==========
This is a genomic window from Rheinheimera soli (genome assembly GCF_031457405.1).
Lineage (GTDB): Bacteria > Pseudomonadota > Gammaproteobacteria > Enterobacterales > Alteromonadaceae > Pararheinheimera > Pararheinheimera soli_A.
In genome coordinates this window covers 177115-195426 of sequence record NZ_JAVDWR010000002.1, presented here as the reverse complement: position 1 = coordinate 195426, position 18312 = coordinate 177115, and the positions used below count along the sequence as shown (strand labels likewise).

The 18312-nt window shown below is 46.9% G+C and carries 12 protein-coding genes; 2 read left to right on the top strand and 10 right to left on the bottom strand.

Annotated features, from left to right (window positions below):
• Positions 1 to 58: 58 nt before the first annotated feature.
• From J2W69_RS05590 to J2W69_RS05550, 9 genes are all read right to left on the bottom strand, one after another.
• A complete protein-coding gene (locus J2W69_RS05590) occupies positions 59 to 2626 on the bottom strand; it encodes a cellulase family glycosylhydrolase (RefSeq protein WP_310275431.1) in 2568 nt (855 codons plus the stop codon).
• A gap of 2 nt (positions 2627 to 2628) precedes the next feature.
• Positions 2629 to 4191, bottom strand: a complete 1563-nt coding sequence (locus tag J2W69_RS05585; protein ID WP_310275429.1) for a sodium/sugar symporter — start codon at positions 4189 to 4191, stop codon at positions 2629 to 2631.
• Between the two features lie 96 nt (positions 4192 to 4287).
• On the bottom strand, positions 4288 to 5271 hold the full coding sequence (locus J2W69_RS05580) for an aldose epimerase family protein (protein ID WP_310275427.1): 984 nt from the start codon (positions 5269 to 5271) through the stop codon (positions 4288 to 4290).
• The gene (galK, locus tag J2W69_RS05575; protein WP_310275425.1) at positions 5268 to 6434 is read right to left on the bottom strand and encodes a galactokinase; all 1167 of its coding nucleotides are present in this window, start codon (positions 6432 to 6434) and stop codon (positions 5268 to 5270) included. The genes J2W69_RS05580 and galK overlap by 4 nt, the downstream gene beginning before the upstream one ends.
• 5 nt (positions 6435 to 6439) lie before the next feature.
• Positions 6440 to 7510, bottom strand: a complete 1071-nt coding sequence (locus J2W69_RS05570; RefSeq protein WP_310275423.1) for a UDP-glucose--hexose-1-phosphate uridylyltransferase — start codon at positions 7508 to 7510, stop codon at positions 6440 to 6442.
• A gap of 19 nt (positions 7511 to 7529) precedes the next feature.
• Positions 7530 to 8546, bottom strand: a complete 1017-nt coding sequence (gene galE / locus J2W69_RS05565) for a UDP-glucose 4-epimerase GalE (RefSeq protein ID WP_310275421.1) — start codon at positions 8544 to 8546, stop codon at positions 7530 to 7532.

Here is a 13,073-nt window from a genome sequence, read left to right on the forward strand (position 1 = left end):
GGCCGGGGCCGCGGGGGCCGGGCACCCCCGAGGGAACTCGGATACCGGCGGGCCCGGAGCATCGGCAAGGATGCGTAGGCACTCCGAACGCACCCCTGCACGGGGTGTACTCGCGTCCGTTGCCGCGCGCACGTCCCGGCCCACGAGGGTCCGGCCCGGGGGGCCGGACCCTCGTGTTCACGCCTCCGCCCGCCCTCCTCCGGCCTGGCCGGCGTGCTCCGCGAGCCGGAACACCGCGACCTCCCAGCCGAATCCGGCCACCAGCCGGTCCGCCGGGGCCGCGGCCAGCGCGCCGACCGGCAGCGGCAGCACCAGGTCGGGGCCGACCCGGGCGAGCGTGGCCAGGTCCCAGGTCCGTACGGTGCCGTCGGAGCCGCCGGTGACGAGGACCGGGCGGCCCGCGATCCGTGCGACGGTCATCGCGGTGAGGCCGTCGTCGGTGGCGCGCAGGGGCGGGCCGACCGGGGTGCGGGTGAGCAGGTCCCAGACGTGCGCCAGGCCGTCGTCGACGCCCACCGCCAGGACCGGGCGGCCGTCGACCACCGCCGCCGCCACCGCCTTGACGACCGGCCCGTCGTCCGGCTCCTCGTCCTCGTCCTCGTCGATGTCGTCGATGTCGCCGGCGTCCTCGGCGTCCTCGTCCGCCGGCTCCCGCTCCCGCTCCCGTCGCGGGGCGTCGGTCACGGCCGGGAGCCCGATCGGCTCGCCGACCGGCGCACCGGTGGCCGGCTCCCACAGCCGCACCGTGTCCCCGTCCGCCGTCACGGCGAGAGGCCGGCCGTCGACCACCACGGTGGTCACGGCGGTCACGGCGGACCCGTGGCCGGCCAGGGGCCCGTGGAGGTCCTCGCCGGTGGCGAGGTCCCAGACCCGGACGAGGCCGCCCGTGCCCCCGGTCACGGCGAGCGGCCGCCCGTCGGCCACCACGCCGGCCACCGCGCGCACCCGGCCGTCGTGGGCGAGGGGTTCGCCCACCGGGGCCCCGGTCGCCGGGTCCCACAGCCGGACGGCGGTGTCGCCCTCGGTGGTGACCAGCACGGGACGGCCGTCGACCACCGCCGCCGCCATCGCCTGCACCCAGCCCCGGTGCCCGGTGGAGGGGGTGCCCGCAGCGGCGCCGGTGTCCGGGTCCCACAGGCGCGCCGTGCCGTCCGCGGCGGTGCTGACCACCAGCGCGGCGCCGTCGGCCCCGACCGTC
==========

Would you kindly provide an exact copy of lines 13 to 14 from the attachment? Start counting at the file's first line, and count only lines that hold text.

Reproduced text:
• The gene (galK, locus tag J2W69_RS05575; protein WP_310275425.1) at positions 5268 to 6434 is read right to left on the bottom strand and encodes a galactokinase; all 1167 of its coding nucleotides are present in this window, start codon (positions 6432 to 6434) and stop codon (positions 5268 to 5270) included. The genes J2W69_RS05580 and galK overlap by 4 nt, the downstream gene beginning before the upstream one ends.
• 5 nt (positions 6435 to 6439) lie before the next feature.